Literary editor of a Viennese newspaper, Moriz Scheyer was forced to flee the Nazis, only to be arrested when they invaded France. In this memoir, begun in hiding in a French convent in 1943 and found in an attic half a century after its author’s death, he recalls his incarceration in a concentration camp, escape, contact with the Resistance, and many threats to his life.
The Holy Mountain
An Anzac veteran, Sydney Loch (1888–1955) and his wife Joyce settled in Thessalonika, in the last village where women were allowed before the wall of the male-only Athos peninsula. Drawing on 25 years of living there and exploring the Holy Mountain, this is Loch’s account of the autonomous region inhabited only by Orthodox monks, living in monasteries on the flanks of the mountain and keeping Byzantine time, in which the day begins at sunset. First published in 1957. Small print
British Women Writers and the Writing of History
Examining writings by Lucy Hutchinson, Lady Mary Wortley Montagu, Charlotte Lennox, Catherine Macaulay, Hester Lynch Piozzi and Jane Austen, this study argues that, despite writing during a period when history was a male preserve, these women were very much engaged in historiographical debates.
The Jewish World
100 Treasures of Art and Culture
The Magnes Collection was founded in Berkeley, California, in 1962 and dedicated, in the words of its director, Alla Efimova, to ‘salvaging the floating remnants of the post-Holocaust Jewish world’. This volume, reflecting Dr Efimova’s personal view of the museum’s global mission and the range of artefacts within the collection, includes ritual objects and manuscripts from far-flung Jewish communities, past and present, and paintings, photographs and ephemera that represent the history of Californian congregations since the gold rush era.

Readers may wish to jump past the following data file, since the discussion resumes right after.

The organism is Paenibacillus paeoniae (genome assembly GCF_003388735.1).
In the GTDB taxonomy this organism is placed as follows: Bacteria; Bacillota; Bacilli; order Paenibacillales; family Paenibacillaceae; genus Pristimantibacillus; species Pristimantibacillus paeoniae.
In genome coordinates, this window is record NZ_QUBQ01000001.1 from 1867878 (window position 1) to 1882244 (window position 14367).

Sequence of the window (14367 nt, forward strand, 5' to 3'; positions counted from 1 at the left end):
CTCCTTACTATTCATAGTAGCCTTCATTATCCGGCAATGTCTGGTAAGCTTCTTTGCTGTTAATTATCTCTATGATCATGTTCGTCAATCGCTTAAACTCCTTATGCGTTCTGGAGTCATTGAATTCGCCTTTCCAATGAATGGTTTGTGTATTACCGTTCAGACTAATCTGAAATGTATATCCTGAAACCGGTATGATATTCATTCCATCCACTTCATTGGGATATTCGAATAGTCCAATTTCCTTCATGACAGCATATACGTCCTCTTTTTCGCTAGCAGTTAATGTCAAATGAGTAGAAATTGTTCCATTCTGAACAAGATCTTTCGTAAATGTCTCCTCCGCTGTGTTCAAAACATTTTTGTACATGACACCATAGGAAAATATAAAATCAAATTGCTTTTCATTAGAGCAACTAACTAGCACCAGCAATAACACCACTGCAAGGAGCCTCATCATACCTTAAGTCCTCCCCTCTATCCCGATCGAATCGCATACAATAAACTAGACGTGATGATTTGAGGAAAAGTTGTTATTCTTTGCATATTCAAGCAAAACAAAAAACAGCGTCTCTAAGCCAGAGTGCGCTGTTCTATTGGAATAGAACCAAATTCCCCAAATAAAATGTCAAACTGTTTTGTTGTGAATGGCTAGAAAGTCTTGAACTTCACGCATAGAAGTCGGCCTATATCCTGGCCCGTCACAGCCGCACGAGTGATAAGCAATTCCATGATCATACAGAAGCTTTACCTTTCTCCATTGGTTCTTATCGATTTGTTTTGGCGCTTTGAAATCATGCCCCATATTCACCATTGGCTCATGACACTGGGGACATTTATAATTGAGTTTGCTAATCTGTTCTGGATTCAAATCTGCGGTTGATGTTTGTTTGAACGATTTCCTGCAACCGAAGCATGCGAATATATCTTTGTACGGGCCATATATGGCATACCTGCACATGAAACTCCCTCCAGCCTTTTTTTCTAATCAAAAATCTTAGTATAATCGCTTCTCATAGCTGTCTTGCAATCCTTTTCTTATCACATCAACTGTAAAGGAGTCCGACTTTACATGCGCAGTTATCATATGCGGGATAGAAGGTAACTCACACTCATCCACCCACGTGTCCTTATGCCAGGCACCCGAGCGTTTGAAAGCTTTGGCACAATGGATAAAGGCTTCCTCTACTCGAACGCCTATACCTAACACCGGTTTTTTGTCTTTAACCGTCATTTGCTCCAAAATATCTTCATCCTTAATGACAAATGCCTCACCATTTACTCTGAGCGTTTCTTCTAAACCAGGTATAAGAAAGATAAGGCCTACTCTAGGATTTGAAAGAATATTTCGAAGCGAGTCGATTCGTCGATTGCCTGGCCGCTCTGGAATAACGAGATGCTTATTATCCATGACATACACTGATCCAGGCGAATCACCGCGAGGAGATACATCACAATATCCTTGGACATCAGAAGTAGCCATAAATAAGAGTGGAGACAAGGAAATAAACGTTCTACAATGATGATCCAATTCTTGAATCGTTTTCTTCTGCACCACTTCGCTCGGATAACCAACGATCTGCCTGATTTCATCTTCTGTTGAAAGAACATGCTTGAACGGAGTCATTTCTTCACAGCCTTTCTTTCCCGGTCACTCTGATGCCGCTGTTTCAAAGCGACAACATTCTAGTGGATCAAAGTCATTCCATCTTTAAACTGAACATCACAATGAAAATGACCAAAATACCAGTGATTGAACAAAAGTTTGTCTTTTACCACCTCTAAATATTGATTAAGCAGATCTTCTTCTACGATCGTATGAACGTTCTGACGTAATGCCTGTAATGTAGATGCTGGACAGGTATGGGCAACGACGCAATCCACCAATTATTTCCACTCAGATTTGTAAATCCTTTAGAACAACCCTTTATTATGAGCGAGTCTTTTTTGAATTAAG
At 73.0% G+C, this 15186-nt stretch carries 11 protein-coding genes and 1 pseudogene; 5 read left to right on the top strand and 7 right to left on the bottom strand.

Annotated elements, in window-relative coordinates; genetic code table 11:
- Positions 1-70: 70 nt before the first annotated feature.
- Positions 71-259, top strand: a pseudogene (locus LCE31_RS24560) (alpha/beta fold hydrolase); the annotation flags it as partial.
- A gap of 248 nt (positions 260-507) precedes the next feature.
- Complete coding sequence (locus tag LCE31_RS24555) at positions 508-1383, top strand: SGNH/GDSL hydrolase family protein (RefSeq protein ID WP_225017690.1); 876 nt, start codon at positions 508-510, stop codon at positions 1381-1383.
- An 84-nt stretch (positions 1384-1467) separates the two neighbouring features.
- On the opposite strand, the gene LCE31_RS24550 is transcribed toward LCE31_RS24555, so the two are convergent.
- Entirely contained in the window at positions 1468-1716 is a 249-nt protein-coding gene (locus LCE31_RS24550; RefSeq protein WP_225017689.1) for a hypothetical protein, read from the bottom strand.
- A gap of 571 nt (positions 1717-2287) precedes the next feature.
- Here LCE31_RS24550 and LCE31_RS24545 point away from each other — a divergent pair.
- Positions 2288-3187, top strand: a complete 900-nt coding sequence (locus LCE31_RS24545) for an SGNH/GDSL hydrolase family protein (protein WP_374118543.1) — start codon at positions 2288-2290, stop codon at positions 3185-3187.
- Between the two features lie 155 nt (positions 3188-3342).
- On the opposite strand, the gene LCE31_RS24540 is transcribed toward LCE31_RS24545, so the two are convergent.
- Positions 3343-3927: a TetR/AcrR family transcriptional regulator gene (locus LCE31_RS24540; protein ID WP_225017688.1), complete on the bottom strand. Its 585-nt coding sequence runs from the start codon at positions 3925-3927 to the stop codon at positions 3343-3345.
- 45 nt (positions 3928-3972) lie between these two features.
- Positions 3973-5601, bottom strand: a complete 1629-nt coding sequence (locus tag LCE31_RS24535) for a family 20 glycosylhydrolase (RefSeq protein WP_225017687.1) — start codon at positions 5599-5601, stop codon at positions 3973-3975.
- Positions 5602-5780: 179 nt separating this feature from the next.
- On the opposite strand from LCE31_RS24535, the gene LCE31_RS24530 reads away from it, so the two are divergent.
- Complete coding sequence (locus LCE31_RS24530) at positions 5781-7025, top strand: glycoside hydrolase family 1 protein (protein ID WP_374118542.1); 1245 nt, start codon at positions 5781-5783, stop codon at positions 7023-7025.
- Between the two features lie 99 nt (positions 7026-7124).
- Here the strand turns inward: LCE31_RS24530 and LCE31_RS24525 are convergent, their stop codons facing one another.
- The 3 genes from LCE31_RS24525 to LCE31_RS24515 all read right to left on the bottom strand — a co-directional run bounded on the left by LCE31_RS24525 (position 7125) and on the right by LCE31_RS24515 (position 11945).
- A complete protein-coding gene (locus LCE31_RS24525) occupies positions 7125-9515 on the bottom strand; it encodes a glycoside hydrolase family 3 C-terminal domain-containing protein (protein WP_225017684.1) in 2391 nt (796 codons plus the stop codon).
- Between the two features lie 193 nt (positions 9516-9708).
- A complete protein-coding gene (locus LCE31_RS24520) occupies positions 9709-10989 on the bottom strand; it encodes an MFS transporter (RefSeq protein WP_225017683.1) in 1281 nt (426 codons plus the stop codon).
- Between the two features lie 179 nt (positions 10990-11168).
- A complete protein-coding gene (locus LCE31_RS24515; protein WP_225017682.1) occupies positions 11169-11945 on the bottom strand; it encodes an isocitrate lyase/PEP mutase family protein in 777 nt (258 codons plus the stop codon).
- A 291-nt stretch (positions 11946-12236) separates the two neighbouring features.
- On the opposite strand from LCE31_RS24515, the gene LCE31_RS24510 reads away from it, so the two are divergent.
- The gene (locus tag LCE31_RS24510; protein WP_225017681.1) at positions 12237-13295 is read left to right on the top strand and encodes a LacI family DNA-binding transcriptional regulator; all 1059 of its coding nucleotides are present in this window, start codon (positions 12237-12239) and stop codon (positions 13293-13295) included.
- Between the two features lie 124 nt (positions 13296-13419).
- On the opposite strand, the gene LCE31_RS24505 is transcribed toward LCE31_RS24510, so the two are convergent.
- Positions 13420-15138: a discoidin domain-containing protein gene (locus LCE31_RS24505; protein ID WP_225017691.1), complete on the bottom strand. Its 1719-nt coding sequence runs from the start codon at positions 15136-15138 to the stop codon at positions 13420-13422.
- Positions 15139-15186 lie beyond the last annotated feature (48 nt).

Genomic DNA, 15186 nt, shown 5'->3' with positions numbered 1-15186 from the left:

Women in my Rose Garden
The History, Romance and Adventure of Old Roses
The horticulturalist Ann Chapman explores the lives of 35 female figures after whom the heritage roses in her garden are named and looks at why the cultivators chose to honour them in such a way. An image of each woman accompanies her biography, as well as a full-page colour photograph of her rose by the acclaimed French naturalist photographer Paul Starosta.